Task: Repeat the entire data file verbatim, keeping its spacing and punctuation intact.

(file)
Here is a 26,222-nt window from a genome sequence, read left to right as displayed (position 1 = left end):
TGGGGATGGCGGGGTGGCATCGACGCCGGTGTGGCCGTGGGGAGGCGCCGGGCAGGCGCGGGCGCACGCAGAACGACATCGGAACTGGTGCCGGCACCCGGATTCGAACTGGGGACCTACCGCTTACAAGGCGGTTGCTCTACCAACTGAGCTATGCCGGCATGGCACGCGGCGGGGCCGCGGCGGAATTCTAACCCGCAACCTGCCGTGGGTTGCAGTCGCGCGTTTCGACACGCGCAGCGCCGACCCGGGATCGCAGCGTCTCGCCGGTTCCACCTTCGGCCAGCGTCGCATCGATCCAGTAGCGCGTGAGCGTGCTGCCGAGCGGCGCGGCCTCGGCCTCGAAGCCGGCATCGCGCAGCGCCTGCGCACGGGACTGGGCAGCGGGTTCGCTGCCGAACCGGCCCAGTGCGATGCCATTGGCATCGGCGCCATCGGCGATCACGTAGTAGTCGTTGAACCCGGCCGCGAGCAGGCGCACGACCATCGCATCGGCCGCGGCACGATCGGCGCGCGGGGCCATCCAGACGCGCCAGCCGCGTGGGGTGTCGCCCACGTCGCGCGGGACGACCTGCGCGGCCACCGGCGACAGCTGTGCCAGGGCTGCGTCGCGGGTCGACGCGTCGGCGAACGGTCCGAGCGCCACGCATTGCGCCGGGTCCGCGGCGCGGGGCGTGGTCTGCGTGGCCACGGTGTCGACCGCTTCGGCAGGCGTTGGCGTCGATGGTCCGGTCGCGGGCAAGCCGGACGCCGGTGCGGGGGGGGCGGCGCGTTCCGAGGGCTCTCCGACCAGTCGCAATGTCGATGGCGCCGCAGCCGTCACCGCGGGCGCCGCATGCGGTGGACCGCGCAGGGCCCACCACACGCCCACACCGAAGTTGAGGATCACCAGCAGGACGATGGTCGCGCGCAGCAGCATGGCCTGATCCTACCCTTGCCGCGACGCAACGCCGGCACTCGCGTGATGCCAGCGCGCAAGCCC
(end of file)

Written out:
Here is a 26,222-nt window from a genome sequence, read left to right as displayed (position 1 = left end):
TGGGGATGGCGGGGTGGCATCGACGCCGGTGTGGCCGTGGGGAGGCGCCGGGCAGGCGCGGGCGCACGCAGAACGACATCGGAACTGGTGCCGGCACCCGGATTCGAACTGGGGACCTACCGCTTACAAGGCGGTTGCTCTACCAACTGAGCTATGCCGGCATGGCACGCGGCGGGGCCGCGGCGGAATTCTAACCCGCAACCTGCCGTGGGTTGCAGTCGCGCGTTTCGACACGCGCAGCGCCGACCCGGGATCGCAGCGTCTCGCCGGTTCCACCTTCGGCCAGCGTCGCATCGATCCAGTAGCGCGTGAGCGTGCTGCCGAGCGGCGCGGCCTCGGCCTCGAAGCCGGCATCGCGCAGCGCCTGCGCACGGGACTGGGCAGCGGGTTCGCTGCCGAACCGGCCCAGTGCGATGCCATTGGCATCGGCGCCATCGGCGATCACGTAGTAGTCGTTGAACCCGGCCGCGAGCAGGCGCACGACCATCGCATCGGCCGCGGCACGATCGGCGCGCGGGGCCATCCAGACGCGCCAGCCGCGTGGGGTGTCGCCCACGTCGCGCGGGACGACCTGCGCGGCCACCGGCGACAGCTGTGCCAGGGCTGCGTCGCGGGTCGACGCGTCGGCGAACGGTCCGAGCGCCACGCATTGCGCCGGGTCCGCGGCGCGGGGCGTGGTCTGCGTGGCCACGGTGTCGACCGCTTCGGCAGGCGTTGGCGTCGATGGTCCGGTCGCGGGCAAGCCGGACGCCGGTGCGGGGGGGGCGGCGCGTTCCGAGGGCTCTCCGACCAGTCGCAATGTCGATGGCGCCGCAGCCGTCACCGCGGGCGCCGCATGCGGTGGACCGCGCAGGGCCCACCACACGCCCACACCGAAGTTGAGGATCACCAGCAGGACGATGGTCGCGCGCAGCAGCATGGCCTGATCCTACCCTTGCCGCGACGCAACGCCGGCACTCGCGTGATGCCAGCGCGCAAGCCC